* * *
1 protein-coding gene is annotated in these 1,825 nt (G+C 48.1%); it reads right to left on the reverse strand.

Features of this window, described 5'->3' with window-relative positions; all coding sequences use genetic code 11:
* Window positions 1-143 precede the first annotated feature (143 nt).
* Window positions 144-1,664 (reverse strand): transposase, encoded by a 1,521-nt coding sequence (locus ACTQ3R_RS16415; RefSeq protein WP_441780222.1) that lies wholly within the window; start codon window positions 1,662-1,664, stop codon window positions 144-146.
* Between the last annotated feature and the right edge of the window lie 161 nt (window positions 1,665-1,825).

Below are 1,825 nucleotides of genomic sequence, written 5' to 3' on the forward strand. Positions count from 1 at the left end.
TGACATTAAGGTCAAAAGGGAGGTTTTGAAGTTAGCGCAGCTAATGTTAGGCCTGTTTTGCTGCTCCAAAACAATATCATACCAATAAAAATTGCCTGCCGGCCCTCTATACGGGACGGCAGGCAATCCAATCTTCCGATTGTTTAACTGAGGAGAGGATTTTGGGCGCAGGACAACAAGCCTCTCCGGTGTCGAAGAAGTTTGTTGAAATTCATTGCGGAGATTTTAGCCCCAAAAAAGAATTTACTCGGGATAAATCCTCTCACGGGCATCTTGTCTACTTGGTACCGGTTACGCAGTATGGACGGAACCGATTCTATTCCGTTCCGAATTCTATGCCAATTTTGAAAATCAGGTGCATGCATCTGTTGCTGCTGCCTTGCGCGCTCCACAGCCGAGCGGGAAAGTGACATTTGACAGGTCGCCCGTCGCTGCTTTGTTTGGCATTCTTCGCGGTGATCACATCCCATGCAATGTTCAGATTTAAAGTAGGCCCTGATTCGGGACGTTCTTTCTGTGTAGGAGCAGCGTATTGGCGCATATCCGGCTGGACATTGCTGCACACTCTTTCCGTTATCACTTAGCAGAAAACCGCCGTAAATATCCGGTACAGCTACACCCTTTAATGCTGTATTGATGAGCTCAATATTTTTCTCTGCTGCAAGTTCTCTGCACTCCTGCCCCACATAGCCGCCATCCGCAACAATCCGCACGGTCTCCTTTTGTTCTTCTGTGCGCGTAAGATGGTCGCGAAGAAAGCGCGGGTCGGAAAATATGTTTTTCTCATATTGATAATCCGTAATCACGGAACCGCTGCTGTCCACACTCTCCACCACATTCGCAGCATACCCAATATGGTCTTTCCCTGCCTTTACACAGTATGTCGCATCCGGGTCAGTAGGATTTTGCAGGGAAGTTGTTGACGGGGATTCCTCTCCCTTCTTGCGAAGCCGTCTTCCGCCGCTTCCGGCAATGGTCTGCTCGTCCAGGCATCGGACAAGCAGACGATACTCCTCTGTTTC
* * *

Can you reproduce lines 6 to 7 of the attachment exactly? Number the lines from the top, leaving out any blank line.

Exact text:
Below are 1,825 nucleotides of genomic sequence, written 5' to 3' on the forward strand. Positions count from 1 at the left end.
TGACATTAAGGTCAAAAGGGAGGTTTTGAAGTTAGCGCAGCTAATGTTAGGCCTGTTTTGCTGCTCCAAAACAATATCATACCAATAAAAATTGCCTGCCGGCCCTCTATACGGGACGGCAGGCAATCCAATCTTCCGATTGTTTAACTGAGGAGAGGATTTTGGGCGCAGGACAACAAGCCTCTCCGGTGTCGAAGAAGTTTGTTGAAATTCATTGCGGAGATTTTAGCCCCAAAAAAGAATTTACTCGGGATAAATCCTCTCACGGGCATCTTGTCTACTTGGTACCGGTTACGCAGTATGGACGGAACCGATTCTATTCCGTTCCGAATTCTATGCCAATTTTGAAAATCAGGTGCATGCATCTGTTGCTGCTGCCTTGCGCGCTCCACAGCCGAGCGGGAAAGTGACATTTGACAGGTCGCCCGTCGCTGCTTTGTTTGGCATTCTTCGCGGTGATCACATCCCATGCAATGTTCAGATTTAAAGTAGGCCCTGATTCGGGACGTTCTTTCTGTGTAGGAGCAGCGTATTGGCGCATATCCGGCTGGACATTGCTGCACACTCTTTCCGTTATCACTTAGCAGAAAACCGCCGTAAATATCCGGTACAGCTACACCCTTTAATGCTGTATTGATGAGCTCAATATTTTTCTCTGCTGCAAGTTCTCTGCACTCCTGCCCCACATAGCCGCCATCCGCAACAATCCGCACGGTCTCCTTTTGTTCTTCTGTGCGCGTAAGATGGTCGCGAAGAAAGCGCGGGTCGGAAAATATGTTTTTCTCATATTGATAATCCGTAATCACGGAACCGCTGCTGTCCACACTCTCCACCACATTCGCAGCATACCCAATATGGTCTTTCCCTGCCTTTACACAGTATGTCGCATCCGGGTCAGTAGGATTTTGCAGGGAAGTTGTTGACGGGGATTCCTCTCCCTTCTTGCGAAGCCGTCTTCCGCCGCTTCCGGCAATGGTCTGCTCGTCCAGGCATCGGACAAGCAGACGATACTCCTCTGTTTC